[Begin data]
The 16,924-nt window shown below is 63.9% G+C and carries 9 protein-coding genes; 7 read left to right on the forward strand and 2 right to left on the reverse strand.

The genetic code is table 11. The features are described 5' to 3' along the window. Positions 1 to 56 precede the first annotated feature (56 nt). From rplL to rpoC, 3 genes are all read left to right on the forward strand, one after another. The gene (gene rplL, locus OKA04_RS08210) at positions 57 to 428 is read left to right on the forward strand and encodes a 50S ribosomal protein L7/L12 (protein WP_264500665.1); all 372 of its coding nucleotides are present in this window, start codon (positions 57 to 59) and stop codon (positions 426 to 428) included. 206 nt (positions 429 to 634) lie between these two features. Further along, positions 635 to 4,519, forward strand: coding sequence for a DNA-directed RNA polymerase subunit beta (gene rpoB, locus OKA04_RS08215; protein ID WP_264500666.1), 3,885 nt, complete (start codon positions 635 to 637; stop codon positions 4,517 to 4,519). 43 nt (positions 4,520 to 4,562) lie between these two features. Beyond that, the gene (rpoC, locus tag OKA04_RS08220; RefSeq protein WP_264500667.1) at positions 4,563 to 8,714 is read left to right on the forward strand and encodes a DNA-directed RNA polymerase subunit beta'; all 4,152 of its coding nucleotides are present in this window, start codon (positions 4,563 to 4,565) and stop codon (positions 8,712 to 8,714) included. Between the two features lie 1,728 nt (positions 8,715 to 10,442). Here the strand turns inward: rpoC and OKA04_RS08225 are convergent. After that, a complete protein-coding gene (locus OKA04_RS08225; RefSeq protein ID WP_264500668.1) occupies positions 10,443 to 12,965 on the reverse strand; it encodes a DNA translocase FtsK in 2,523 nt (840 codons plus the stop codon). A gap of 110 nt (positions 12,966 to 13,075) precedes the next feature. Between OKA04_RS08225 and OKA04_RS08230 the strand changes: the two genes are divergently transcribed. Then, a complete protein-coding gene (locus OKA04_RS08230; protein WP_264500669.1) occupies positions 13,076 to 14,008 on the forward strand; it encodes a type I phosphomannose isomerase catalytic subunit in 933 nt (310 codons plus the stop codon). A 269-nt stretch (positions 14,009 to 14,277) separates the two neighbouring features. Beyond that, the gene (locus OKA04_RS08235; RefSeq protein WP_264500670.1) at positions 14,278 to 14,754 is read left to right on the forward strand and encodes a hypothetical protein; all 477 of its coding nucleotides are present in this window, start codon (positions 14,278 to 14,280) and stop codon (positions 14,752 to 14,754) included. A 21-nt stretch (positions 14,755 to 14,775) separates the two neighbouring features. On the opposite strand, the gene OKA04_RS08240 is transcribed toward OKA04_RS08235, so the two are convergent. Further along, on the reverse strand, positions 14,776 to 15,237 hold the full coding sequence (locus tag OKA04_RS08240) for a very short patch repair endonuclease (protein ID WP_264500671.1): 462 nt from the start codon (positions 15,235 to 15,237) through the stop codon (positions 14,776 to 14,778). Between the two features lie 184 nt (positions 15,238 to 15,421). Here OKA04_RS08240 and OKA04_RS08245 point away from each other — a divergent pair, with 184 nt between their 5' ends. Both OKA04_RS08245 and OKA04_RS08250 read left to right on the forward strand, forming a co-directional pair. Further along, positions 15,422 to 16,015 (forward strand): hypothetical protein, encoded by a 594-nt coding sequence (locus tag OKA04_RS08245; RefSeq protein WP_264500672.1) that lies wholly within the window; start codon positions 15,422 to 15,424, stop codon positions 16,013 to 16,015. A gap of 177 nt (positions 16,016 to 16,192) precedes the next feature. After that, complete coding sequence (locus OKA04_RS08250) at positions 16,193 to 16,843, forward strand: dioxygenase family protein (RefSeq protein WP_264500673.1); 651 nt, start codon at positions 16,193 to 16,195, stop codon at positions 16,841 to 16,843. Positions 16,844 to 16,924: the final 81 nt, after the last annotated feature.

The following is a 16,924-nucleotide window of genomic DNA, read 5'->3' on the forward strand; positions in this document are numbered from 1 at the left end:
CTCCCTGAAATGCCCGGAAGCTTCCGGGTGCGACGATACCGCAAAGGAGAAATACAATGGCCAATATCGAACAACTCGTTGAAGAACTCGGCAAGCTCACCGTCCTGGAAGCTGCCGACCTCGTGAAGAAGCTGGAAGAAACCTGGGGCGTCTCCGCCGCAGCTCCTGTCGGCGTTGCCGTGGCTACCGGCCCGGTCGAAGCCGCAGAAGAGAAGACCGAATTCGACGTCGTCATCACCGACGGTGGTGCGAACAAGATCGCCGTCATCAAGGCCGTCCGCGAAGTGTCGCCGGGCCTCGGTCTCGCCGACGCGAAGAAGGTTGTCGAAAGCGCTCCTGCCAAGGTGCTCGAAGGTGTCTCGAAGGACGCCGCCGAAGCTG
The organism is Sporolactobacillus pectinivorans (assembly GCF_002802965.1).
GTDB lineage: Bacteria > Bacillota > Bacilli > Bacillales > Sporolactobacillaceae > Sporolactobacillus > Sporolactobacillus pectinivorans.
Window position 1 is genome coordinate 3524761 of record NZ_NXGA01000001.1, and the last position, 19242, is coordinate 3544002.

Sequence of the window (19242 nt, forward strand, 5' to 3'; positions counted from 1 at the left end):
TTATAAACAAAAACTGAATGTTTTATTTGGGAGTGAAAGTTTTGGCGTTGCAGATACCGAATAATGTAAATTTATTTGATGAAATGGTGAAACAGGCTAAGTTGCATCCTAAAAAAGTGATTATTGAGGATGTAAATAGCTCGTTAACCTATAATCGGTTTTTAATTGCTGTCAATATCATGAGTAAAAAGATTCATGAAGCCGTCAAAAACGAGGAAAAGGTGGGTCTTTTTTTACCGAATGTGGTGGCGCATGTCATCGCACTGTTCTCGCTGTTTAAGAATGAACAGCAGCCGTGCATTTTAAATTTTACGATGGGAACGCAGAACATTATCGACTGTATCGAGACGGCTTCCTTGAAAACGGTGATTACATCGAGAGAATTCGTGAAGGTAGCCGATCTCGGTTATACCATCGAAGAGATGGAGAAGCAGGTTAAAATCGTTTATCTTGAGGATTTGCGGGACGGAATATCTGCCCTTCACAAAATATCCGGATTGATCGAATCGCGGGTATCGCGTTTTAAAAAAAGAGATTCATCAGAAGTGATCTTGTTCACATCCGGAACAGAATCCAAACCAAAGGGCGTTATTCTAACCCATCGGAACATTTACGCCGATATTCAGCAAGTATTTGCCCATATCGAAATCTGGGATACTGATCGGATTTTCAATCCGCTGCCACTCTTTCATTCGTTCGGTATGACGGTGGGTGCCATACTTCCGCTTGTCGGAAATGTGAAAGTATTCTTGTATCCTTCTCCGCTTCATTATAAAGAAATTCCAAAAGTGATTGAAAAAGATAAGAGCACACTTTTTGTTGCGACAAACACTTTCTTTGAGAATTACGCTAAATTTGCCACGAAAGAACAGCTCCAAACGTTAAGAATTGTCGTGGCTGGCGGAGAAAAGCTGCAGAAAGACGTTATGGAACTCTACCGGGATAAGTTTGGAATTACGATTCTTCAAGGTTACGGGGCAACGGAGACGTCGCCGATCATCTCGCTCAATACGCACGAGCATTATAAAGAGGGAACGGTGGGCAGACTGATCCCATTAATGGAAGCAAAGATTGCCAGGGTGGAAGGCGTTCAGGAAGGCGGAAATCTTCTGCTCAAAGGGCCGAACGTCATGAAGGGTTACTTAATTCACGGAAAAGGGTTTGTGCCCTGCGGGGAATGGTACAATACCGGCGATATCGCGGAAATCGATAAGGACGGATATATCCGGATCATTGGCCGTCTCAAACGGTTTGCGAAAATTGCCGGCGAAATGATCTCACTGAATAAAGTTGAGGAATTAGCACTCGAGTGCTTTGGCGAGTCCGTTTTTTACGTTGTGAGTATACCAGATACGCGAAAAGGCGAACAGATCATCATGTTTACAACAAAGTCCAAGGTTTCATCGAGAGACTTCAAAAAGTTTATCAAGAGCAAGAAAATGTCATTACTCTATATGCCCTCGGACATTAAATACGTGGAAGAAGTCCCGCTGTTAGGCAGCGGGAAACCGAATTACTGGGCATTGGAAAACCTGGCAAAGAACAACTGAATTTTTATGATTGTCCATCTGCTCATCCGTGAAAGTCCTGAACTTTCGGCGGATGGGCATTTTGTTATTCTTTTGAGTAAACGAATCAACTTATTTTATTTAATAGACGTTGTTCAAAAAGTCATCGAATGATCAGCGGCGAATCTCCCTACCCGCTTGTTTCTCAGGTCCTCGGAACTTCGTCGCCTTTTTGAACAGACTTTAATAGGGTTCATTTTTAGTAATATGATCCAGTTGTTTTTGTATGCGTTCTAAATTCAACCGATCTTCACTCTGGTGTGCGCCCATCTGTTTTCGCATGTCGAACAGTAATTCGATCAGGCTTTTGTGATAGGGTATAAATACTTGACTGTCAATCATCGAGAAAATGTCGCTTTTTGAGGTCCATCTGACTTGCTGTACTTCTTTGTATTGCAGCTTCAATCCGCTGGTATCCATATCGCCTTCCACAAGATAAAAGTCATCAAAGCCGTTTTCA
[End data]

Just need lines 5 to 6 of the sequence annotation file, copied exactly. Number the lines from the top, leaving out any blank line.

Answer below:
The organism is Sporolactobacillus pectinivorans (assembly GCF_002802965.1).
GTDB lineage: Bacteria > Bacillota > Bacilli > Bacillales > Sporolactobacillaceae > Sporolactobacillus > Sporolactobacillus pectinivorans.